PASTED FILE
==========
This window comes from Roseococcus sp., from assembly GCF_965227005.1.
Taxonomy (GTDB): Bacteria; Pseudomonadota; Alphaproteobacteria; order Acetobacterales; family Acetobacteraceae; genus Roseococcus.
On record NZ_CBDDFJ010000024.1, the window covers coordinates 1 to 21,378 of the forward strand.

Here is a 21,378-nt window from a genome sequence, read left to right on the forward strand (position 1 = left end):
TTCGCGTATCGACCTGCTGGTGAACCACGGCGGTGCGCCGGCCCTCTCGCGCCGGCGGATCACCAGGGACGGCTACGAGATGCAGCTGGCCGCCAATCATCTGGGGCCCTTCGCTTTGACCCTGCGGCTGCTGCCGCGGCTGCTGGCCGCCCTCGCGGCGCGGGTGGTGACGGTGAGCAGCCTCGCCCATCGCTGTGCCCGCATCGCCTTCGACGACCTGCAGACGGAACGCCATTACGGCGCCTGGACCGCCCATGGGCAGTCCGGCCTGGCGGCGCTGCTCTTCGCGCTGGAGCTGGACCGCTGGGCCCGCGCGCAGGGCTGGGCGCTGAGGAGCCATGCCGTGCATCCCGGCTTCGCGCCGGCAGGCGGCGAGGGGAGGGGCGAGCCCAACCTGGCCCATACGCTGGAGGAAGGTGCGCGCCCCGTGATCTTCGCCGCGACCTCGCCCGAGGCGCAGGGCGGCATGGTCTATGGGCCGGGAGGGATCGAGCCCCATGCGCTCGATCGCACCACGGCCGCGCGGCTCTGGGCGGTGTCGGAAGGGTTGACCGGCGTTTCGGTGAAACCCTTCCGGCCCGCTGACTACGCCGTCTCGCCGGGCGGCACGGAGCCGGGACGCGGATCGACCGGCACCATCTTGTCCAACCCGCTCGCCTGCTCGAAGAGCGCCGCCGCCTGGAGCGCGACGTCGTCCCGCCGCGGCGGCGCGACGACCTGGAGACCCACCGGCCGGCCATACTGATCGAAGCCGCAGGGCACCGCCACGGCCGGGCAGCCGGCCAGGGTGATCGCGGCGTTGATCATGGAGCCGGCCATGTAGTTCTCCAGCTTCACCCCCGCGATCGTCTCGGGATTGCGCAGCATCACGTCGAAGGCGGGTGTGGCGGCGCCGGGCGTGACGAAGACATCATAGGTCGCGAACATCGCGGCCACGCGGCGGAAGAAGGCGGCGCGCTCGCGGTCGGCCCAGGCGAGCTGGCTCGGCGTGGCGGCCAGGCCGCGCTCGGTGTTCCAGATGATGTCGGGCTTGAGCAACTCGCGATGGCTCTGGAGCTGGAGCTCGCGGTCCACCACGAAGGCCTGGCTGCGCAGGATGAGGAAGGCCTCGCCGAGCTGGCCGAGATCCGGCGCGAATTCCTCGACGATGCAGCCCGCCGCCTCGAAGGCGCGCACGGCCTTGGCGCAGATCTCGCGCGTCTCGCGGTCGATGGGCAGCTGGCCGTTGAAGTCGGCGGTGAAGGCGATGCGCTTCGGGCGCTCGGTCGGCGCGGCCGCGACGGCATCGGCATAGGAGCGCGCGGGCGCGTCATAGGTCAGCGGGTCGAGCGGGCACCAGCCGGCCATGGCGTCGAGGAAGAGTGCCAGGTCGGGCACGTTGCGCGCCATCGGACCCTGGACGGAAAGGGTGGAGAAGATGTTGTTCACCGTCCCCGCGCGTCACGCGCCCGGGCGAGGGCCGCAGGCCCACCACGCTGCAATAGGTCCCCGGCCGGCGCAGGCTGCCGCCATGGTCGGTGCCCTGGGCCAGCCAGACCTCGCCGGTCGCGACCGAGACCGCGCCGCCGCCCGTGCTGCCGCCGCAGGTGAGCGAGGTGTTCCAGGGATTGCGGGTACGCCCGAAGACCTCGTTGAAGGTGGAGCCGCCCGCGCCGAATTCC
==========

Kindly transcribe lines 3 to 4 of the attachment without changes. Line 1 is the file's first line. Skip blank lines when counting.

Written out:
On record NZ_CBDDFJ010000024.1, the window covers coordinates 1 to 21,378 of the forward strand.

Here is a 21,378-nt window from a genome sequence, read left to right on the forward strand (position 1 = left end):